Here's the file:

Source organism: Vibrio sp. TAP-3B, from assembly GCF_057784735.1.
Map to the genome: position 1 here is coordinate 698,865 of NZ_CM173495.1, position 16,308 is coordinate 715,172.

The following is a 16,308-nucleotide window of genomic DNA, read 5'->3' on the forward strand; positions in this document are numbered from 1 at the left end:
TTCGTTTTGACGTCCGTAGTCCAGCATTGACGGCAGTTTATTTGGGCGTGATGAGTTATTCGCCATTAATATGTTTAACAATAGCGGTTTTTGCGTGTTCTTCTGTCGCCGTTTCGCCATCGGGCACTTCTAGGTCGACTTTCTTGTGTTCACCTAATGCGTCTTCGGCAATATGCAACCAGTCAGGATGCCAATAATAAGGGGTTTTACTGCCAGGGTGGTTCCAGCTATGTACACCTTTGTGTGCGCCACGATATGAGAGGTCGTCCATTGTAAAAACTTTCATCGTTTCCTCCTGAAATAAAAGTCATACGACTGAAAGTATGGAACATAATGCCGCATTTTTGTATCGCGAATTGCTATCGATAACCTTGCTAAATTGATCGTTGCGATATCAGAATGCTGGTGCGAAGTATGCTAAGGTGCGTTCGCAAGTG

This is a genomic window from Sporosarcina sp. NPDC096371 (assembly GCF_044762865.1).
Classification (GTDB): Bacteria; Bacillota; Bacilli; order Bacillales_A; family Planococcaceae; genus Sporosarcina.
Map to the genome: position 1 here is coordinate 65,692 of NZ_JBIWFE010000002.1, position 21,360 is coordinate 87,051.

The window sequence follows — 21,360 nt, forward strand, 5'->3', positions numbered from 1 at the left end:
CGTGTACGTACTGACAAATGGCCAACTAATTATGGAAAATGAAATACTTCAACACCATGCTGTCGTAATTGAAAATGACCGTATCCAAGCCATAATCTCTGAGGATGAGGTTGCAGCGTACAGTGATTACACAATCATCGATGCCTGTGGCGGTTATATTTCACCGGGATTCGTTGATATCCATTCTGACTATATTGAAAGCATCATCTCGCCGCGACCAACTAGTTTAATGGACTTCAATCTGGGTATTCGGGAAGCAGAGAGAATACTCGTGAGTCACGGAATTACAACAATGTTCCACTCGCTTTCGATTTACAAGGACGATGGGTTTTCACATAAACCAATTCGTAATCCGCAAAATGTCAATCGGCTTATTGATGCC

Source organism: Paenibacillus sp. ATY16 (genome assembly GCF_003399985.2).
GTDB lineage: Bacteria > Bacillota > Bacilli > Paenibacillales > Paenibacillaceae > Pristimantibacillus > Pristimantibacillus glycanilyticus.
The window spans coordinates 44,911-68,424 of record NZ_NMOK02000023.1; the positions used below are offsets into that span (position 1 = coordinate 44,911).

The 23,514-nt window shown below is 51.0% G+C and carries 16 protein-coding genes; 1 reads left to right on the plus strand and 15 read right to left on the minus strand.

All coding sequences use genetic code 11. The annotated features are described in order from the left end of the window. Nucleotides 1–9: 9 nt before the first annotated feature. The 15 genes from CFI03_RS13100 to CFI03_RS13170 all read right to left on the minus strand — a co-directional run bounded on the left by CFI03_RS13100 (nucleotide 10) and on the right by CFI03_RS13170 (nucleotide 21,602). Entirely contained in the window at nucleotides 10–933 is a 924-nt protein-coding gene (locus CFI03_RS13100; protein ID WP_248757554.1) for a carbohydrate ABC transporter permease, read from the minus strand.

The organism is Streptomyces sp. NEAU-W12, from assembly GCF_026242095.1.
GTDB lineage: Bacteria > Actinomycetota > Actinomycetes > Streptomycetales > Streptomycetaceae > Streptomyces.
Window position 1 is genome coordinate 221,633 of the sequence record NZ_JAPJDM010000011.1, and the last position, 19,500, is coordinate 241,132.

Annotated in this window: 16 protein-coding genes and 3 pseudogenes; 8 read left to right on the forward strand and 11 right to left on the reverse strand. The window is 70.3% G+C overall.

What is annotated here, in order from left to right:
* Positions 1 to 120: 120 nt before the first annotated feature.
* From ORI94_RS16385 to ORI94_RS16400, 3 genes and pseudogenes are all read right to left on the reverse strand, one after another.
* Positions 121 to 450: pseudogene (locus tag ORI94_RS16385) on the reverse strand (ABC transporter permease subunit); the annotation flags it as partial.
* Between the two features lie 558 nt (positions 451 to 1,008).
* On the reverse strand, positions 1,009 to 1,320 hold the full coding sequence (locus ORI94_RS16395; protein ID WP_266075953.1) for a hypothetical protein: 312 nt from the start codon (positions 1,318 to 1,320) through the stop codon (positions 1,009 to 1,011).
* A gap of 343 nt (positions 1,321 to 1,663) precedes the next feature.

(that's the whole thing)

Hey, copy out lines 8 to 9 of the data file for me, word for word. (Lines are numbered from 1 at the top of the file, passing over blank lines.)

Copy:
The window sequence follows — 21,360 nt, forward strand, 5'->3', positions numbered from 1 at the left end:
CGTGTACGTACTGACAAATGGCCAACTAATTATGGAAAATGAAATACTTCAACACCATGCTGTCGTAATTGAAAATGACCGTATCCAAGCCATAATCTCTGAGGATGAGGTTGCAGCGTACAGTGATTACACAATCATCGATGCCTGTGGCGGTTATATTTCACCGGGATTCGTTGATATCCATTCTGACTATATTGAAAGCATCATCTCGCCGCGACCAACTAGTTTAATGGACTTCAATCTGGGTATTCGGGAAGCAGAGAGAATACTCGTGAGTCACGGAATTACAACAATGTTCCACTCGCTTTCGATTTACAAGGACGATGGGTTTTCACATAAACCAATTCGTAATCCGCAAAATGTCAATCGGCTTATTGATGCC